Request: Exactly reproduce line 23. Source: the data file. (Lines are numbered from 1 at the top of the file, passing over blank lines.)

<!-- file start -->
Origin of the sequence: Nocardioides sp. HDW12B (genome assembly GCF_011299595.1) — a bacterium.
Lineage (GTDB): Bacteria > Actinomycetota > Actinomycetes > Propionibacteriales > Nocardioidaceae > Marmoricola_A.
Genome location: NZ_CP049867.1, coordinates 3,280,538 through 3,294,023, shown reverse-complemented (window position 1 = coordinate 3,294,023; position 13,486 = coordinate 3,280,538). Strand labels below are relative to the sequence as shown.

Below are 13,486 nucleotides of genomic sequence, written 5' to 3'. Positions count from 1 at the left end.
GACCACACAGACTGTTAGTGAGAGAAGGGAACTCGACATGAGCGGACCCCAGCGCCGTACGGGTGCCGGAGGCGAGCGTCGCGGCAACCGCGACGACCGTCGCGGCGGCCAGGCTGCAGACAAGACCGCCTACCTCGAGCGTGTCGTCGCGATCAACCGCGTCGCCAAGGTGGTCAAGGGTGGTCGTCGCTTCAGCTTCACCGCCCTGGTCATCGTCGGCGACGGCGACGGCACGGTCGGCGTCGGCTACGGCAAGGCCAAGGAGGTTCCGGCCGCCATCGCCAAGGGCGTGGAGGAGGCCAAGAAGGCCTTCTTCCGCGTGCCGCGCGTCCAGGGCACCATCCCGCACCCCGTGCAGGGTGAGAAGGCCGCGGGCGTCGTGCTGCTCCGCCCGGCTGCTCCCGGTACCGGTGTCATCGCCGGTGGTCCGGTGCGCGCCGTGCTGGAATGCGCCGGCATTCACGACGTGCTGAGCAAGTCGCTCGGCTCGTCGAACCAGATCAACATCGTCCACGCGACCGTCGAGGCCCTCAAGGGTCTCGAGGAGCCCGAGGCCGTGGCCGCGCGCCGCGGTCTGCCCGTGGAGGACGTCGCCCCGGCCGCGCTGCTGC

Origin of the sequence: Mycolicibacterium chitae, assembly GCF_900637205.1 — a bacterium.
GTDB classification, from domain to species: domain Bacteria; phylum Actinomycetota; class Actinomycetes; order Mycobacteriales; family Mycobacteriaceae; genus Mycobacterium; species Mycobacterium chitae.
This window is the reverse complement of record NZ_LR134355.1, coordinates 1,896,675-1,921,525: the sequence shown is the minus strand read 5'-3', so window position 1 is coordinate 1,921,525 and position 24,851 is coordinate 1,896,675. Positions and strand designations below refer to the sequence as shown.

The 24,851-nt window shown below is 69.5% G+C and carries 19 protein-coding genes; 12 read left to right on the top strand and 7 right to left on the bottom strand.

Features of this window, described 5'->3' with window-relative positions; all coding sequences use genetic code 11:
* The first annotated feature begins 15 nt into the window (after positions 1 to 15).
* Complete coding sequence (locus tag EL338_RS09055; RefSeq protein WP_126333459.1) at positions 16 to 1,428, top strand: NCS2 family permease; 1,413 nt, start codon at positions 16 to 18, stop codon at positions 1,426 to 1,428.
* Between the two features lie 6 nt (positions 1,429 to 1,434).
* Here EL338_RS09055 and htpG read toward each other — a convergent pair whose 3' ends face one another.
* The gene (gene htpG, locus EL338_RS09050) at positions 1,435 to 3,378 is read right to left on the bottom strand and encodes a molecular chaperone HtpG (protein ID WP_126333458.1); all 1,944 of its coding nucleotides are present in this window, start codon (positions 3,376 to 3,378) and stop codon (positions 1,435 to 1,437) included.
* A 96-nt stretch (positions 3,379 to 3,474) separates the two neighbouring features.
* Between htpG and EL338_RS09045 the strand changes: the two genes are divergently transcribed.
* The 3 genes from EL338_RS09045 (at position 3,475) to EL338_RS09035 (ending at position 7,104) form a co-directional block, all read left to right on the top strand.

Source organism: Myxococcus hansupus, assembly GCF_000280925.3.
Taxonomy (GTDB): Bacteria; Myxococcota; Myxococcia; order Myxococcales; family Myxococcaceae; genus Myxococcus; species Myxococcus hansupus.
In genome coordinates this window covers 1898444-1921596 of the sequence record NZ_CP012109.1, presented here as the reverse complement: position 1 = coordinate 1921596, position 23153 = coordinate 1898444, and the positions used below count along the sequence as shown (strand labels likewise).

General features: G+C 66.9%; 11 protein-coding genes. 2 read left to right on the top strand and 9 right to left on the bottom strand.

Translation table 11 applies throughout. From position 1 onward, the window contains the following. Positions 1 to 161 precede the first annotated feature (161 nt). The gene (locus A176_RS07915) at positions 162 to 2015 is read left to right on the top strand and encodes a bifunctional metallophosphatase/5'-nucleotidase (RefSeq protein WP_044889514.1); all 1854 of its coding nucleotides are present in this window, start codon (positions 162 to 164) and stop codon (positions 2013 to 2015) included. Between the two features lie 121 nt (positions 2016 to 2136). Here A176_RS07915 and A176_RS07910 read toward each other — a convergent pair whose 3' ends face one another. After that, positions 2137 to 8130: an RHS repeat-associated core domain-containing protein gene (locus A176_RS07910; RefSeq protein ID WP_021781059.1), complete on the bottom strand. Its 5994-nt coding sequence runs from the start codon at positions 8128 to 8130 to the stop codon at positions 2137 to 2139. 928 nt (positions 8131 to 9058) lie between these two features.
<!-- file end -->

Translation table 11 applies throughout. From position 1 onward, the window contains the following. Positions 1 to 161 precede the first annotated feature (161 nt). The gene (locus A176_RS07915) at positions 162 to 2015 is read left to right on the top strand and encodes a bifunctional metallophosphatase/5'-nucleotidase (RefSeq protein WP_044889514.1); all 1854 of its coding nucleotides are present in this window, start codon (positions 162 to 164) and stop codon (positions 2013 to 2015) included. Between the two features lie 121 nt (positions 2016 to 2136). Here A176_RS07915 and A176_RS07910 read toward each other — a convergent pair whose 3' ends face one another. After that, positions 2137 to 8130: an RHS repeat-associated core domain-containing protein gene (locus A176_RS07910; RefSeq protein ID WP_021781059.1), complete on the bottom strand. Its 5994-nt coding sequence runs from the start codon at positions 8128 to 8130 to the stop codon at positions 2137 to 2139. 928 nt (positions 8131 to 9058) lie between these two features.